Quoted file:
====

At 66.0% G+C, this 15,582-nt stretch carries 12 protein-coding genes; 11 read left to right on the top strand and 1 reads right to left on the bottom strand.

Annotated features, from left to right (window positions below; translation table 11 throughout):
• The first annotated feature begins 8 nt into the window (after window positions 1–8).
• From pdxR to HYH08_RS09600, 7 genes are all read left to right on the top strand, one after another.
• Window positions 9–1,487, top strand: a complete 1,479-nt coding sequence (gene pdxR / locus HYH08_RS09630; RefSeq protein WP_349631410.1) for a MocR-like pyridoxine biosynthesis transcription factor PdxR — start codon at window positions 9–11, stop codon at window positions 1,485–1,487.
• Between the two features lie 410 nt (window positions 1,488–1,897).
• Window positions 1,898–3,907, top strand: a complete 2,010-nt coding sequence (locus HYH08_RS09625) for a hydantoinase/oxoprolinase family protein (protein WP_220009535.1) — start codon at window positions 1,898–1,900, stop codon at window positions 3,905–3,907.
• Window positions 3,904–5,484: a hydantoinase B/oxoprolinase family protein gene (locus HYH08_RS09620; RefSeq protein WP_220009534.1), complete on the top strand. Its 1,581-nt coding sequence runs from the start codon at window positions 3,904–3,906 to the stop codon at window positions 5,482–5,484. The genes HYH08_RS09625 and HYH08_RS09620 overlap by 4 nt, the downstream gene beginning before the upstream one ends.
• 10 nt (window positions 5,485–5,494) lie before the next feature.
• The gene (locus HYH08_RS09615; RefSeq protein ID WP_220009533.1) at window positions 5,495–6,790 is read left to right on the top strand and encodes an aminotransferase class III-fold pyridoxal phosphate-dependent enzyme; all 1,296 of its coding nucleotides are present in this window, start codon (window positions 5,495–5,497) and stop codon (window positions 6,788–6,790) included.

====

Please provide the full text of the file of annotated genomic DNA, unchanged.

At 66.0% G+C, this 15,582-nt stretch carries 12 protein-coding genes; 11 read left to right on the top strand and 1 reads right to left on the bottom strand.

Annotated features, from left to right (window positions below; translation table 11 throughout):
• The first annotated feature begins 8 nt into the window (after window positions 1–8).
• From pdxR to HYH08_RS09600, 7 genes are all read left to right on the top strand, one after another.
• Window positions 9–1,487, top strand: a complete 1,479-nt coding sequence (gene pdxR / locus HYH08_RS09630; RefSeq protein WP_349631410.1) for a MocR-like pyridoxine biosynthesis transcription factor PdxR — start codon at window positions 9–11, stop codon at window positions 1,485–1,487.
• Between the two features lie 410 nt (window positions 1,488–1,897).
• Window positions 1,898–3,907, top strand: a complete 2,010-nt coding sequence (locus HYH08_RS09625) for a hydantoinase/oxoprolinase family protein (protein WP_220009535.1) — start codon at window positions 1,898–1,900, stop codon at window positions 3,905–3,907.
• Window positions 3,904–5,484: a hydantoinase B/oxoprolinase family protein gene (locus HYH08_RS09620; RefSeq protein WP_220009534.1), complete on the top strand. Its 1,581-nt coding sequence runs from the start codon at window positions 3,904–3,906 to the stop codon at window positions 5,482–5,484. The genes HYH08_RS09625 and HYH08_RS09620 overlap by 4 nt, the downstream gene beginning before the upstream one ends.
• 10 nt (window positions 5,485–5,494) lie before the next feature.
• The gene (locus HYH08_RS09615; RefSeq protein ID WP_220009533.1) at window positions 5,495–6,790 is read left to right on the top strand and encodes an aminotransferase class III-fold pyridoxal phosphate-dependent enzyme; all 1,296 of its coding nucleotides are present in this window, start codon (window positions 5,495–5,497) and stop codon (window positions 6,788–6,790) included.